To further our understanding of the biology of dystroglycan glycosylation, we have also investigated the hypoglycosylation of dystroglycan in epithelial cancer cells. The interaction between epithelial cells and the extracellular matrix is crucial for tissue architecture and function and is compromised during cancer progression. Dystroglycan is expressed in epithelial cells and mediates interactions between the cell membrane and basement membranes in various epithelia. In earlier studies in collaboration with Mina Bissel’s laboratory we had shown that many epithelium-derived cancers a-dystroglycan was not detected although the co-translated β-dystroglycan is. Our more recent study revealed that in a cohort of highly metastatic epithelial cell lines derived from breast, cervical, and lung cancers, α-dystroglycan is in fact correctly expressed and trafficked to the cell membrane but fails to bind laminin due to silencing of the LARGE gene. Exogenous expression of LARGE in these cancer cells restored the normal glycosylation and laminin binding of a-dystroglycan, leading to enhanced cell adhesion and reduced cell migration in vitro. Our findings suggest that LARGE repression is responsible for the defects in dystroglycan-mediated cell adhesion that are observed in epithelium-derived cancer cells. (Beltran, D. et. al. J Biol Chem 2009).
The Structural Basis of Dystroglycan Function as a Basement Membrane Receptor
We are also studying post-translational processing of dystroglycan by the novel glycosyltransferase LARGE. My laboratory found that the amino-terminal domain of α-dystroglycan is essential for recognition by LARGE. This enzyme-substrate recognition motif is critical for the post-translational modification of dystroglycan and is necessary for the functional maturation of the protein into a receptor for extracellular matrix components. We revealed the significance of this unique pathway in vivo, as gene transfer of LARGE into muscle-specific gene-knockout mice rescued domain-specific functions of dystroglycan in the whole animal. Thus, molecular recognition of dystroglycan by LARGE in the biosynthetic pathway is essential to the production of functional dystroglycan. (Kanagawa, M. et. al. Cell 2004).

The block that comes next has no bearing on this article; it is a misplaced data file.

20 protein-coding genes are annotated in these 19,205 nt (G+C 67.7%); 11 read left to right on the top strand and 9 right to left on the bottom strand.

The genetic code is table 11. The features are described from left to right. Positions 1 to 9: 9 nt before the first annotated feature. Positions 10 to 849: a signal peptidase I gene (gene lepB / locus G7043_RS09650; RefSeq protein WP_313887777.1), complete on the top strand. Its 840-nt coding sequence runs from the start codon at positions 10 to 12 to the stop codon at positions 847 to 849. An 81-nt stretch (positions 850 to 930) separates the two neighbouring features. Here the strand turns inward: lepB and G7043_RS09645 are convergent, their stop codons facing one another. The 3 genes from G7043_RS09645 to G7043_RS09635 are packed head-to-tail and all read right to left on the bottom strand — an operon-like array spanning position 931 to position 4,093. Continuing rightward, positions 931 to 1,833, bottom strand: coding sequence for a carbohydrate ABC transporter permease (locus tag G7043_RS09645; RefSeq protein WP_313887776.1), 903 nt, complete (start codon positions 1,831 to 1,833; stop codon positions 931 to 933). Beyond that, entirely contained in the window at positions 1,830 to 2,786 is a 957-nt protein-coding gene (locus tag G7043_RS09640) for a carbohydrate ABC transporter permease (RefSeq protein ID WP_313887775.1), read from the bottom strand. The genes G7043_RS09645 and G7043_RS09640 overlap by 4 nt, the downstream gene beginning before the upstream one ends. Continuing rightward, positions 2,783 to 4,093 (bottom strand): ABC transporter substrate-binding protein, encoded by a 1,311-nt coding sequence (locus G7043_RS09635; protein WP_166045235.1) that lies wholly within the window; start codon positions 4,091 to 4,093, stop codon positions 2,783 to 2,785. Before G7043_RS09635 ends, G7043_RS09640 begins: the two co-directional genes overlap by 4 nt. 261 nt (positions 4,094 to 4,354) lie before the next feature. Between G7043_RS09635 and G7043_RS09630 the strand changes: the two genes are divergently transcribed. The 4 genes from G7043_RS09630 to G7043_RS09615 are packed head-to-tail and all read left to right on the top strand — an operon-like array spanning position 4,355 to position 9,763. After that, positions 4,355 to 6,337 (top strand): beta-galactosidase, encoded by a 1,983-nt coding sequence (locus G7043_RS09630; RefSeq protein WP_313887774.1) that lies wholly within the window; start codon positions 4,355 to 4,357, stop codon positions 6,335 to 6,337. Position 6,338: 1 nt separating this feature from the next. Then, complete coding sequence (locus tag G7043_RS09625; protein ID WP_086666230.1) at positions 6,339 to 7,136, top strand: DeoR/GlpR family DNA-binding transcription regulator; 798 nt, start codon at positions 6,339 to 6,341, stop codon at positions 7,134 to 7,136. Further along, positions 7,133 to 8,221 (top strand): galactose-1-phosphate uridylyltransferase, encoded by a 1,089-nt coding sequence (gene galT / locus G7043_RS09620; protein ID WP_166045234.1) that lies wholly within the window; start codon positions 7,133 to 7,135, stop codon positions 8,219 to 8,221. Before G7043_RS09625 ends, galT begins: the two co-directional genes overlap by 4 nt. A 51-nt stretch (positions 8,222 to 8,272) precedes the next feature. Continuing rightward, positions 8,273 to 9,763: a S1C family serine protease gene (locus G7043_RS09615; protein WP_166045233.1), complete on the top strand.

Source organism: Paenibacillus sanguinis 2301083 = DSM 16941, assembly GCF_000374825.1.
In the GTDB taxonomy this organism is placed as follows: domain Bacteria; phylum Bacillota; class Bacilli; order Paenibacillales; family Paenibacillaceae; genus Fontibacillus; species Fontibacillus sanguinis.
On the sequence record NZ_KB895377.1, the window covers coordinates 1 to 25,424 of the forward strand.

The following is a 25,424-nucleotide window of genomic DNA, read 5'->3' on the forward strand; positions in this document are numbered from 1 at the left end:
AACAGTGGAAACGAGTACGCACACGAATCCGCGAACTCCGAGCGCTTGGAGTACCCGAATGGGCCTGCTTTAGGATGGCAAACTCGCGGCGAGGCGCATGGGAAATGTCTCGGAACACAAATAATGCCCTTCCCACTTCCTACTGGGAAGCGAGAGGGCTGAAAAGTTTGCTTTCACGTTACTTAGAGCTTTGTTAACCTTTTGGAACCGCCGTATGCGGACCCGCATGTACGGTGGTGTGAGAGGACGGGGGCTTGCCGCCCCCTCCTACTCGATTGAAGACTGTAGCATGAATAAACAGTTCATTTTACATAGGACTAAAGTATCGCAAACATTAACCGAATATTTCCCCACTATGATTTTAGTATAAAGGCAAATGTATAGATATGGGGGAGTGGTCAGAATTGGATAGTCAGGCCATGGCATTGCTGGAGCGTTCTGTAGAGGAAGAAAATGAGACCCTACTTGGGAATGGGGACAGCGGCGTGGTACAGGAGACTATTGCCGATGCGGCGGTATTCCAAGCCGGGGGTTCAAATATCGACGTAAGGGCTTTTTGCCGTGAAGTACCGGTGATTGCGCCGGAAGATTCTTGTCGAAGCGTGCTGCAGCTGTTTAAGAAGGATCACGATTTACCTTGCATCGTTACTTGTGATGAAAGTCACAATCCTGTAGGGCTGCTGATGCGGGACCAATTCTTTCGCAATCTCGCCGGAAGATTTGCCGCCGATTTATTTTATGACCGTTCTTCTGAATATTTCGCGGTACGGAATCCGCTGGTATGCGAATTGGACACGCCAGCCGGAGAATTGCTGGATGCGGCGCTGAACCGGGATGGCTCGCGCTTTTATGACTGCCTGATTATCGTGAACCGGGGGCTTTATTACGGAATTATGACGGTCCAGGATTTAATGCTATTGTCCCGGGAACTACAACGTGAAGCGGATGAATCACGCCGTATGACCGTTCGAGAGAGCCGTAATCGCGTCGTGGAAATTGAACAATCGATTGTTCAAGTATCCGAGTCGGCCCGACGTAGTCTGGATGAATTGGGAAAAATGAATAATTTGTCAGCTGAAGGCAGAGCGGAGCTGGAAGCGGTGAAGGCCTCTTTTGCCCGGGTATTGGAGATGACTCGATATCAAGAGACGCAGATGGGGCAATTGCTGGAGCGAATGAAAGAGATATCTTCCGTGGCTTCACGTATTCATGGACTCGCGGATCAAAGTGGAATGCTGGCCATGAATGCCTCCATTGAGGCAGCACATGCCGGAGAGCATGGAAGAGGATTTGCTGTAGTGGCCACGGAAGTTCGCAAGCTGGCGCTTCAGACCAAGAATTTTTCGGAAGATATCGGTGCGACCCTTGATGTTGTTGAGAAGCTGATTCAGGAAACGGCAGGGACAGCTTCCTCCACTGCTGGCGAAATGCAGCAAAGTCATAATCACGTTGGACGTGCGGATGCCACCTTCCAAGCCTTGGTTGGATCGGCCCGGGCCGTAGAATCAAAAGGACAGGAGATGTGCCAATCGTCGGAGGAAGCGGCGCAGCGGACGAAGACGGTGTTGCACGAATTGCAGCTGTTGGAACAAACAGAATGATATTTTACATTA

We have explored the potential of LARGE overexpression as a treatment for glycosyltransferase-deficient muscular dystrophies. We showed that the enzyme LARGE modifies the sugar moieties of α-dystroglycan and prevents muscular dystrophy in myd mice. Importantly, we demonstrated that high levels of LARGE restore the function of α-dystroglycan and modulate its glycosylation in myoblasts and fibroblasts from patients afflicted with Fukuyama congenital muscular dystrophy, muscle-eye-brain disease, and Walker-Warburg syndrome. We also discovered that LARGE-dependent glycosylation of α-dystroglycan is required for dystroglycan function, and that induction of LARGE restores the function of α-dystroglycan, regardless of the type of glycosyltransferase that is mutated in patients. This work indicates that LARGE has a broad therapeutic potential. (Baressi, R. et. al. Nat Med 2004).
O-mannosyl Phosphorylation of α-Dystroglycan
Efforts in my laboratory to identify the ECM binding moiety on α-dystroglycan led to the isolation of a novel O-glycan on α-dystroglycan that results from a rare phosphodiester-linked modification. Nuclear magnetic resonance (NMR)-based analysis identified this O-glycan as a phosphorylated O-mannosyl trisaccharide (N-acetylgalactosamine-β3-N-acetylglucosamine-β4-mannose, designated as core M3). We further demonstrated that a hydroxyl residue of the phosphate at the C6 position of O-mannose is linked to the ECM ligand-binding motif. Recently, we identified the enzymes that synthesize this novel glycan.
First, we found that glycosyltransferase-like domain-containing 2 (GTDC2) is an endoplasmic reticulum (ER)-localized O-linked mannose β1,4-N-acetylglucosaminyltransferase (designated as POMGNT2). Second, we confirmed that GTDC2 and β1,3-N-acetylgalactosaminyltransferase2 (B3GALNT2) act coordinately on O-mannose to synthesize the core M3 glycan structure. Finally, we identified SGK196, which was previously thought to be an inactive protein kinase, as an active enzyme that phosphorylates the C6 position of O-mannose at the ER, specifically after the mannose is modified by both POMGNT2 and B3GALNT2. This strict specificity of SGK196 for α-dystroglycan-linked core M3 glycan explains why mutations in GTDC2 and B3GALNT2 cause muscular dystrophy although their products are not directly involved in recognition of the ECM ligand. Collectively, these findings demonstrate that the core M3 glycan is phosphorylated on mannose before LARGE glycosyltransferase-mediated extension to produce the ECM-binding motif. (Yoshida-Moriguchi, T. et.al. Science 2013).
LARGE is a Bifunctional Glycosyltransferase